Yesterday I taught an art class to 5-7 year olds while being filmed for a kids TV show. I was asked to prepare two activities based on Natural Printmaking. It was a little tricky at first because….well, it’s March, and much of what I would normally like to use for natural printmaking, such as plants, leaves and flowers, are not available. What I came up with is a project that involves two separate printing techniques.
Behold my Printed Fruit Tree!
Of course, I forgot my camera so I don’t have pictures of the lovely Printed Fruit Trees that were created in the class. It’s a shame, because it was wonderful to see all the different approaches to creating the tree form. Mine is an apple tree, but for the class we had pears, apples, oranges and lemons growing on the same branches! I have to say that though I love the look of printed fruits, I found it a little hard to contemplate the waste. I’m sure this is mainly because we still try to get most of our produce locally, and though during the winter we buy oranges and even bananas, it still feels quite “luxurious”! But I’ll set that aside for a moment. Anyway, it is possible to do this project with just one apple!
I admit, I’m pretty happy with this, so I wrote out a little tutorial in case anybody is interested. Here it is:
Printed Fruit Trees
Piece of wood with a pronounced grain pattern. Test it by doing a pencil rubbing.
Block printing ink or paint in brown or black
smooth surface for rolling ink – glass, Plexiglass, plastic
Shallow container and thin sponge for print pad in as many colours as paint, or paint brush
Fruit (apple, pear, orange, lemon) cut in half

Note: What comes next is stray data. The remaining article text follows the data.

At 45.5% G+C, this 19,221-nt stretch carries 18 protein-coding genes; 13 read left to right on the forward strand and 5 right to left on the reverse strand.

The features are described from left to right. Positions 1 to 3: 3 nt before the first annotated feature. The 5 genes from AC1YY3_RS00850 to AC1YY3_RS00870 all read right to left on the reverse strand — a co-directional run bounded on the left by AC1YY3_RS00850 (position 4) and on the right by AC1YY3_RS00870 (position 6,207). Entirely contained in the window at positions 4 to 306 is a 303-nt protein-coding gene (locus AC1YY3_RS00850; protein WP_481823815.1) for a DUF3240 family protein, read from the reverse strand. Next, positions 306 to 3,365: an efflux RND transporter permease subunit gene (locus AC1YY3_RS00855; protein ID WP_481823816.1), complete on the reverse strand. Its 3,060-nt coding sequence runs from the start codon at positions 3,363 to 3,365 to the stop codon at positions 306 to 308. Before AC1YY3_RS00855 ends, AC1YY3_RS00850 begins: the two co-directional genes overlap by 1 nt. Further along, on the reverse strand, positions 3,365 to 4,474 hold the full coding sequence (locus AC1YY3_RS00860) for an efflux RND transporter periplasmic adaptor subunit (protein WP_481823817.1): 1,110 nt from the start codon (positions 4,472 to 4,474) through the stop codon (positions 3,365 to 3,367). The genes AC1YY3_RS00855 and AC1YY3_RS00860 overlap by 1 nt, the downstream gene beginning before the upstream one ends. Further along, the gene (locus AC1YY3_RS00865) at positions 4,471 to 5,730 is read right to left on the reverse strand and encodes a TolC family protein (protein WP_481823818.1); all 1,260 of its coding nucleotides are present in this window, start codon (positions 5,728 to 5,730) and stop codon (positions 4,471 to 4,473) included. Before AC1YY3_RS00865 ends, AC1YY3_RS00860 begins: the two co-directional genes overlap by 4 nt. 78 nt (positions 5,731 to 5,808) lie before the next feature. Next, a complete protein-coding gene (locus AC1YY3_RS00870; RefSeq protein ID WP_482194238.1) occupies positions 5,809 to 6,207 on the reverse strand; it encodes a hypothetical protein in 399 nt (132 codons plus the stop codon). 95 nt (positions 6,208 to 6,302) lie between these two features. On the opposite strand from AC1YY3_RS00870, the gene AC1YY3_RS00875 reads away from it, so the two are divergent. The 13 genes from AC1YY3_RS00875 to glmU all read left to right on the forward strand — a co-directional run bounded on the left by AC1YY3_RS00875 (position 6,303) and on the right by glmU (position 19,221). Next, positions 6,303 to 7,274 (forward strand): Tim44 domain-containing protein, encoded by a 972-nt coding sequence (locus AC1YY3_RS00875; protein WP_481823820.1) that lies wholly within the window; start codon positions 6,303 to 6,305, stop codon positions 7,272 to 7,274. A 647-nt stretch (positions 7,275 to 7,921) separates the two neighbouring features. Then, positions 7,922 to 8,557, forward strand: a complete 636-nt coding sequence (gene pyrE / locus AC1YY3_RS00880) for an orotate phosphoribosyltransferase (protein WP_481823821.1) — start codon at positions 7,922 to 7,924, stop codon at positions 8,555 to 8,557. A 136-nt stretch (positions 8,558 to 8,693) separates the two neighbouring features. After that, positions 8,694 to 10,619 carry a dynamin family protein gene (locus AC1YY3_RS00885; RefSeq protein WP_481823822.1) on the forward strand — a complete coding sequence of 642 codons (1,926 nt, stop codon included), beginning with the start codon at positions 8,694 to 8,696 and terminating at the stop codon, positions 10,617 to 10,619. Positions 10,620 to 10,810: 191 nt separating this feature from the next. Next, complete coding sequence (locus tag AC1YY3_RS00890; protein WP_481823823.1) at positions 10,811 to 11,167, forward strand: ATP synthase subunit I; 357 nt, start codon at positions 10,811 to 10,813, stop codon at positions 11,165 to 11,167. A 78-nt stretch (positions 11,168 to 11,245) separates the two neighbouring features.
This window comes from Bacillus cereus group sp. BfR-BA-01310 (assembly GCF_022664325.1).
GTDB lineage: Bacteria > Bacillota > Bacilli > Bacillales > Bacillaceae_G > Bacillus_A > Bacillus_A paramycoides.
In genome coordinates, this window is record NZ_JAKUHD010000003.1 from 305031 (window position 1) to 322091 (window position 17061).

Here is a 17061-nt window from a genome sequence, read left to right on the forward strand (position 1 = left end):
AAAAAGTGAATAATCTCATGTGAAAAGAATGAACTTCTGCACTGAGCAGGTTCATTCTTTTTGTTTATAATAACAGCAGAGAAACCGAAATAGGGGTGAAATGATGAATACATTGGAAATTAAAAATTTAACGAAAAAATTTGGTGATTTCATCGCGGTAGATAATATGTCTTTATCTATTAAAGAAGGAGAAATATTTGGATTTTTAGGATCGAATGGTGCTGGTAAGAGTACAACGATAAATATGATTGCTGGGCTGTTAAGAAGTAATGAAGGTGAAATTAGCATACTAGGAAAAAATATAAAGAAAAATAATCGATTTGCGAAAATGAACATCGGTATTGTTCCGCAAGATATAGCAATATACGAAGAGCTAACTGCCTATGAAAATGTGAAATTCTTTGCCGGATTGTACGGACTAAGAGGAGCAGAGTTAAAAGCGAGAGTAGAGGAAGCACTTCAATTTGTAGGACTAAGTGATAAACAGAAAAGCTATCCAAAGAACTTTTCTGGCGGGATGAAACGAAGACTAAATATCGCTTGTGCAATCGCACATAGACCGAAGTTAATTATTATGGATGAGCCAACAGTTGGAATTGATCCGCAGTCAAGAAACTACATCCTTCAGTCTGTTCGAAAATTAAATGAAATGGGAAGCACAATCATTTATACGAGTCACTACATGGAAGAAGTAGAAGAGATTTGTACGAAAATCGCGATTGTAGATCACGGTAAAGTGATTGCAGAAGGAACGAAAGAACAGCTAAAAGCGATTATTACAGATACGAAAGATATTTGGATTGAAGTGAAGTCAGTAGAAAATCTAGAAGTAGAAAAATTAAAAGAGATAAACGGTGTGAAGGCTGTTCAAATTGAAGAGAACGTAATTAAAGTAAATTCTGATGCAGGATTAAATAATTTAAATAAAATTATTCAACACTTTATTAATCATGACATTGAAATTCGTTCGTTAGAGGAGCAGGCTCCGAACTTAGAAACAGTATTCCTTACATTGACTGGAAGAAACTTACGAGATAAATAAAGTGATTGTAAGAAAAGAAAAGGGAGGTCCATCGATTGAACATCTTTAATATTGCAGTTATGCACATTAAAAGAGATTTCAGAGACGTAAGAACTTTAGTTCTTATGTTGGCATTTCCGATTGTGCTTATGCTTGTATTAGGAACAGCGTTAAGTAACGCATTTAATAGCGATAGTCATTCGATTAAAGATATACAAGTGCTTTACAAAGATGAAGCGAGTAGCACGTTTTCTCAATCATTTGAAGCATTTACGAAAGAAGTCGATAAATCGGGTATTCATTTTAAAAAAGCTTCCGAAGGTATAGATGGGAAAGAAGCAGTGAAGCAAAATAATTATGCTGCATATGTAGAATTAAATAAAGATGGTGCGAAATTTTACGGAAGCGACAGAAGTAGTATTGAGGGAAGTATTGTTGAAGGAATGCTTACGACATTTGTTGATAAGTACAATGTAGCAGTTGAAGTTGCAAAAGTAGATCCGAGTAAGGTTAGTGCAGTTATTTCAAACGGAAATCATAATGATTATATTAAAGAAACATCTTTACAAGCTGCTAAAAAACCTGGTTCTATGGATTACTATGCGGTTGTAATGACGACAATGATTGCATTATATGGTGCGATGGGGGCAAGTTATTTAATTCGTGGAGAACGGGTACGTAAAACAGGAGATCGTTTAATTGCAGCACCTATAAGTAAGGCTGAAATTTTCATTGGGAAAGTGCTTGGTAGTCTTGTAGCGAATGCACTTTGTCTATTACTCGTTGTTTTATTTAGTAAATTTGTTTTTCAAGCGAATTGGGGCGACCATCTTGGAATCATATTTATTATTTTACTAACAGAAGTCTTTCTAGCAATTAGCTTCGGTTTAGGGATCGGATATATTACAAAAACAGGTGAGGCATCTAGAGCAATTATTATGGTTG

Wood Grain Printing
Step 1: Use the brayer to spread a little ink on a piece of Plexiglass. Listen for a “tacky sound” to know it is at the right thickness. Roll ink all over the piece of wood.
Step 2: Place a piece of paper ON TOP of the inked piece of wood. (Many children are familiar with stamping and I found even after demonstrating I needed to remind them to do it this way, instead of trying to stamp the wood on paper, which does not give a good print.) Rub hands all over paper in a circular motion. Lift paper off and check out the wood grain! Repeat this several times with the same, or a different piece of wood until you have enough “wood” for a tree. Let it dry.
Cut out a trunk and branches from the wood grain prints and glue them to a large paper in the form of a tree. With younger children you could easily assist by cutting strips of different widths and lengths while they arrange and glue them on. (but do make sure they are in charge of that process – that’s how you get such beautiful and unique work)
Step 1: Place the tree paper on an old, folded towel. This soft surface makes it easier to get a good print. I skipped this step with the kids, and it was ok, but while doing my own I found it really was better. If working with a small group or single child it’s worth doing.
Step 2: Put the sponge in the shallow container and add a few tbsp of paint. Press half a piece of fruit, cut side down, on “print pad” . Alternatively, with a small group, paint can be applied to the fruit with a brush.
Step 3: Press fruit firmly on paper. Another option, particularly with little ones (and I’d probably do this in a REAL class) is to let the kids experiment with fruit print on a big piece of paper where they can just stamp away and figure out how it all works. Then bring out the tree. Having done some experimenting they may have a more “compositional” approach to adding fruit.Use many different fruits to create a “Crazy Fruit Tree”!
I felt my tree needed a little something more so I cut a simple leaf shape out of a quarter apple and printed some leaves. In the summer or fall I think it would be great to experiment with printing using real leaves. This would be yet another printing technique and perhaps more in keeping with the rest of the project. Printing with real wood, printing with real fruit and then printing with real leaves. Oh, or even doing some leaf rubbings and furthering the collage element by gluing them on!